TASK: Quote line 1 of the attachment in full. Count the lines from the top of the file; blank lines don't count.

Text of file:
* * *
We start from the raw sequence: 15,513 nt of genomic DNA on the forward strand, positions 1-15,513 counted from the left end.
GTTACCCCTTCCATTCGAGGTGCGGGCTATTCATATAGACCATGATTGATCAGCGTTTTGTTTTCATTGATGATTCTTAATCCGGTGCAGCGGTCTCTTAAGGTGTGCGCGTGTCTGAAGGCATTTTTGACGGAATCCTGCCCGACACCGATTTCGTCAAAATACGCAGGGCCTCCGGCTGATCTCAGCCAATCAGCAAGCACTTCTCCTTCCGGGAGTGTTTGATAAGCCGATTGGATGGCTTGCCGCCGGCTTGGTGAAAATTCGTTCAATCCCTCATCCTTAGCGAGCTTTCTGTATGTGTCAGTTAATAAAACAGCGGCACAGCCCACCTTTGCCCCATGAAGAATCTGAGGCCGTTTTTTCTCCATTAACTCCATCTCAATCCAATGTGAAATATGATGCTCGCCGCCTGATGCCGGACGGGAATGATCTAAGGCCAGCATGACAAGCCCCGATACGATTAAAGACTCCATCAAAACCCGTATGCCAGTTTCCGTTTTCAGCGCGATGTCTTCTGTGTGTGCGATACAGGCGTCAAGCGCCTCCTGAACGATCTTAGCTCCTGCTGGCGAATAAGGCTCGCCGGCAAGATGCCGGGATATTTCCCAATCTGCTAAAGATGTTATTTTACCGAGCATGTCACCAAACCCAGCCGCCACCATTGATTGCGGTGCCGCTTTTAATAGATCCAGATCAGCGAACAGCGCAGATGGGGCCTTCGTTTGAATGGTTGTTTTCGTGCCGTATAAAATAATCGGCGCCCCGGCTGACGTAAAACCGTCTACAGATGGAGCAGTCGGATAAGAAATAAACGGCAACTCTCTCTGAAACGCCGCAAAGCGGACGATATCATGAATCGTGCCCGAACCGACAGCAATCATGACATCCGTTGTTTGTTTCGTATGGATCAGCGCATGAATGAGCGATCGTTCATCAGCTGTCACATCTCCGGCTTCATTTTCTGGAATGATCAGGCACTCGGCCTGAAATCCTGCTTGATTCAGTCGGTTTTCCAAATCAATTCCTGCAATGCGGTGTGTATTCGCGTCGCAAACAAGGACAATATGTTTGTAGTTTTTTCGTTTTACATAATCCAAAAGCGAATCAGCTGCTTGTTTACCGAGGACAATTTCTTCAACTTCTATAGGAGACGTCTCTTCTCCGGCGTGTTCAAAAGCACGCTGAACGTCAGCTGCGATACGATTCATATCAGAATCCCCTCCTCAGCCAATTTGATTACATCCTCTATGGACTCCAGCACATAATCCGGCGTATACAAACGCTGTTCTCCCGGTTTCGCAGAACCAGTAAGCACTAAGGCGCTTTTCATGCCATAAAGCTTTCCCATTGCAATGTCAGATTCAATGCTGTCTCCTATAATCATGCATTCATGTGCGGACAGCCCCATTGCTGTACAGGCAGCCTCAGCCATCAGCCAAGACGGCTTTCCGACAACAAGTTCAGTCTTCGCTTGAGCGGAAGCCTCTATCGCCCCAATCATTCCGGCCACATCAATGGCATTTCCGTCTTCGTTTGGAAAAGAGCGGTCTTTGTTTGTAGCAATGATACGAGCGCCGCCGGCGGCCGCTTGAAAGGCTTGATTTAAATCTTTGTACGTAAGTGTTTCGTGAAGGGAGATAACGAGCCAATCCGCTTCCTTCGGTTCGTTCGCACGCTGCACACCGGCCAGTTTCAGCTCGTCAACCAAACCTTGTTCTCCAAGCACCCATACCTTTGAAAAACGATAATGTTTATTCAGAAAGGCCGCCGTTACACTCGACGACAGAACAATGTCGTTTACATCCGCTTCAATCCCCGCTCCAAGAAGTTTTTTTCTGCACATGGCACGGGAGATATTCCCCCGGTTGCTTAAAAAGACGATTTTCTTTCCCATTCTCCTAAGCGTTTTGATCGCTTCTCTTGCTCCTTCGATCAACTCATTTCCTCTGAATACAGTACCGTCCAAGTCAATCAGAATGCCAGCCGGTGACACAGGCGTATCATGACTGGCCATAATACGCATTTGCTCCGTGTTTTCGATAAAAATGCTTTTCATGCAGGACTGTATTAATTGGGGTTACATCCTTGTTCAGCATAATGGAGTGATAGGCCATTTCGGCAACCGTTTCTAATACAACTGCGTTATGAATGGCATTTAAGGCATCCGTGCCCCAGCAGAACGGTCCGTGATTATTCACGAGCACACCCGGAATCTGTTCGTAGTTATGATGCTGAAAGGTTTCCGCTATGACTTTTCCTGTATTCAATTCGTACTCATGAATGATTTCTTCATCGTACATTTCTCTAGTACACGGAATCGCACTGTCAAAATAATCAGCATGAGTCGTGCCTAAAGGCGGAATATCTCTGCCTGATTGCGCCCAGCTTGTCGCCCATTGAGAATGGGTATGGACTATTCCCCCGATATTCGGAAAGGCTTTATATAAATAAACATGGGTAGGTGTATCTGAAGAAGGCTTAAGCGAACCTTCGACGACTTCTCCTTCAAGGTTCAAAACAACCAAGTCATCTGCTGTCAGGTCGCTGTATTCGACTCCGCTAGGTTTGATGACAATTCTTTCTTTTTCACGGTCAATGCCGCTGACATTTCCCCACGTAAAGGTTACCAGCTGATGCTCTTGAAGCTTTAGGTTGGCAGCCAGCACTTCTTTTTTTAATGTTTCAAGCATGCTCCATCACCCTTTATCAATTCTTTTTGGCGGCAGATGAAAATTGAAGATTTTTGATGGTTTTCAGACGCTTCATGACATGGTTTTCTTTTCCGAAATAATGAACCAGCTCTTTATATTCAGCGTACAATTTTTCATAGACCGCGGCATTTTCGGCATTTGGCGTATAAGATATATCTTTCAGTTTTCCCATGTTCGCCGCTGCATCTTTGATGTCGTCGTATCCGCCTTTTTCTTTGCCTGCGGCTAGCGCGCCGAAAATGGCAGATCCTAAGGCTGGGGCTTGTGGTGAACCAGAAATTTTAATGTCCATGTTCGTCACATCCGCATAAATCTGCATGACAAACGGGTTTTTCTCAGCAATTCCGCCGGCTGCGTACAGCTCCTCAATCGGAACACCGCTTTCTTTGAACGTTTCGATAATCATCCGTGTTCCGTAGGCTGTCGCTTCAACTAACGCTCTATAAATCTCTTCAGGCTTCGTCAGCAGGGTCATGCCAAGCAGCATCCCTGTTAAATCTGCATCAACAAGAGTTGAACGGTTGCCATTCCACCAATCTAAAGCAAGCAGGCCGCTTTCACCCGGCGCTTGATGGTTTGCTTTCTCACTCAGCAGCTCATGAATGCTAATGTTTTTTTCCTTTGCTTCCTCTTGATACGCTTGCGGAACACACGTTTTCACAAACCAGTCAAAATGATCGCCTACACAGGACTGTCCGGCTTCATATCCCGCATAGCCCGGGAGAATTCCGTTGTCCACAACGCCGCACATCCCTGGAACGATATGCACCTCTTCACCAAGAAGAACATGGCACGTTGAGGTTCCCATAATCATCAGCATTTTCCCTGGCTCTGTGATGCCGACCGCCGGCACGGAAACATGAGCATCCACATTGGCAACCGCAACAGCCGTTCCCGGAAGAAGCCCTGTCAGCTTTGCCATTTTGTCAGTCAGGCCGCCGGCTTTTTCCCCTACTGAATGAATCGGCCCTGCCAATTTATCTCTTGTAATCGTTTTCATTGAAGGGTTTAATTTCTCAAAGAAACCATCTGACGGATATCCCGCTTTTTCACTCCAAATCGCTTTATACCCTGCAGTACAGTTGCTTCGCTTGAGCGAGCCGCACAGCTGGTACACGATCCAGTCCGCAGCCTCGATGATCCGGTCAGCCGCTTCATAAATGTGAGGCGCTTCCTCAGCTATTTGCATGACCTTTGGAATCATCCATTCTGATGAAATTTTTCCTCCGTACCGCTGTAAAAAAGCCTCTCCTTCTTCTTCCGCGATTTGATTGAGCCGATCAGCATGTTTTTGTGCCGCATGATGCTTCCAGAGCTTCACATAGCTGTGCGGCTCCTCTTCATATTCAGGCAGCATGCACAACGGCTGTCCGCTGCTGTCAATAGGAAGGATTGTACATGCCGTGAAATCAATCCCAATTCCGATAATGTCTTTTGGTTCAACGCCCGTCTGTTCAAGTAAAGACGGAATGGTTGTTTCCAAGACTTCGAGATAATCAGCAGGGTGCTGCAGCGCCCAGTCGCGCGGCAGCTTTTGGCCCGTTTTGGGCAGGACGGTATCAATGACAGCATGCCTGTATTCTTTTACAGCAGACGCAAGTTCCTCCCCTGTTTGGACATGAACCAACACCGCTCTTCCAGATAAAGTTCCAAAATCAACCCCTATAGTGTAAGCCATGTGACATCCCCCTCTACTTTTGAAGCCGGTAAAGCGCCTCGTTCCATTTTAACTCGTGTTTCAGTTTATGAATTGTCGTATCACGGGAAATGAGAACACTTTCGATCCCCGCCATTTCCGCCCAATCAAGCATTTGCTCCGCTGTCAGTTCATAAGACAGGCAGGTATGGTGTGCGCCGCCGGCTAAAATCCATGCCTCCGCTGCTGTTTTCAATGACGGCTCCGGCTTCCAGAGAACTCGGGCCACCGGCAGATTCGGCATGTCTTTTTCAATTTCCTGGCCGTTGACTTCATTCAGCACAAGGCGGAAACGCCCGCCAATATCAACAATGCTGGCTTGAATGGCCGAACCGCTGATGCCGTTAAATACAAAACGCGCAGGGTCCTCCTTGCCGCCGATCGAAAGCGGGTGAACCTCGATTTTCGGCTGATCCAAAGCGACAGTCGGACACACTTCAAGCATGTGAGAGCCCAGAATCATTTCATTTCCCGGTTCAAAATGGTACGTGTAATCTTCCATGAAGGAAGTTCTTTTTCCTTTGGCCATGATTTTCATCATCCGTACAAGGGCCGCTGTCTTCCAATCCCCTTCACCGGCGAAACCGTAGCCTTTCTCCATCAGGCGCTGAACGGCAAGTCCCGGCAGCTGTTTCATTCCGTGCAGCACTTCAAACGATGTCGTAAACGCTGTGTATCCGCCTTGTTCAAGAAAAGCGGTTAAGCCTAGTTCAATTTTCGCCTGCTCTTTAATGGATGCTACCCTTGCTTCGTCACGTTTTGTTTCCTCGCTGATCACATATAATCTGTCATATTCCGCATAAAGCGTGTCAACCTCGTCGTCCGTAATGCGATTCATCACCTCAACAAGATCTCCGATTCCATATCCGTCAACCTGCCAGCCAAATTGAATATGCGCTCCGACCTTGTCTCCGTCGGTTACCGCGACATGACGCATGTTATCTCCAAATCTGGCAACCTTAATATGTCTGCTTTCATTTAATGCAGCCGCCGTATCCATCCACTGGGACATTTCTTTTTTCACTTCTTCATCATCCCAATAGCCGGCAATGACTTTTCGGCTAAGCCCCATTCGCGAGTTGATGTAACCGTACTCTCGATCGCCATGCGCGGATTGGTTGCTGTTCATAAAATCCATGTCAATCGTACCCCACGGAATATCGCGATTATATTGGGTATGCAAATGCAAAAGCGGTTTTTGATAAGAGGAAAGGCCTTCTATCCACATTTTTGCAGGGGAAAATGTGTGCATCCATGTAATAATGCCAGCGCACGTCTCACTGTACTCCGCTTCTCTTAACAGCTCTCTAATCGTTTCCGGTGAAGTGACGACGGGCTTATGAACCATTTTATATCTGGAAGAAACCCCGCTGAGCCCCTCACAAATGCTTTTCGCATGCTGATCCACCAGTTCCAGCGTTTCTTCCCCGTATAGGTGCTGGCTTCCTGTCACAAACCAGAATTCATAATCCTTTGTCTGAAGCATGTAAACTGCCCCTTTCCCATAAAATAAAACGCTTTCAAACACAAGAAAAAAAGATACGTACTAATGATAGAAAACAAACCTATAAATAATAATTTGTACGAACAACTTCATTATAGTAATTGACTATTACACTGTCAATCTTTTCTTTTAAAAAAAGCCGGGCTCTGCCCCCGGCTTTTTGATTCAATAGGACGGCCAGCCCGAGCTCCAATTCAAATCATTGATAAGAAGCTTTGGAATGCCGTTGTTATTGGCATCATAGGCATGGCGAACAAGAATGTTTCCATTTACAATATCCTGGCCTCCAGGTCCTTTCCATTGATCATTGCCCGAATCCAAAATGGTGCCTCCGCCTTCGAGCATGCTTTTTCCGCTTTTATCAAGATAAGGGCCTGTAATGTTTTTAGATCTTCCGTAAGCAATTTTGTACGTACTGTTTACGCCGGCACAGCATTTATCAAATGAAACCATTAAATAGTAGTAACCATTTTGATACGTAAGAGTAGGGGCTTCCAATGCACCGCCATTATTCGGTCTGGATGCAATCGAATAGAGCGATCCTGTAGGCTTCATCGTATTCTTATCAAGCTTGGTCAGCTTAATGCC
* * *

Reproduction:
We start from the raw sequence: 15,513 nt of genomic DNA on the forward strand, positions 1-15,513 counted from the left end.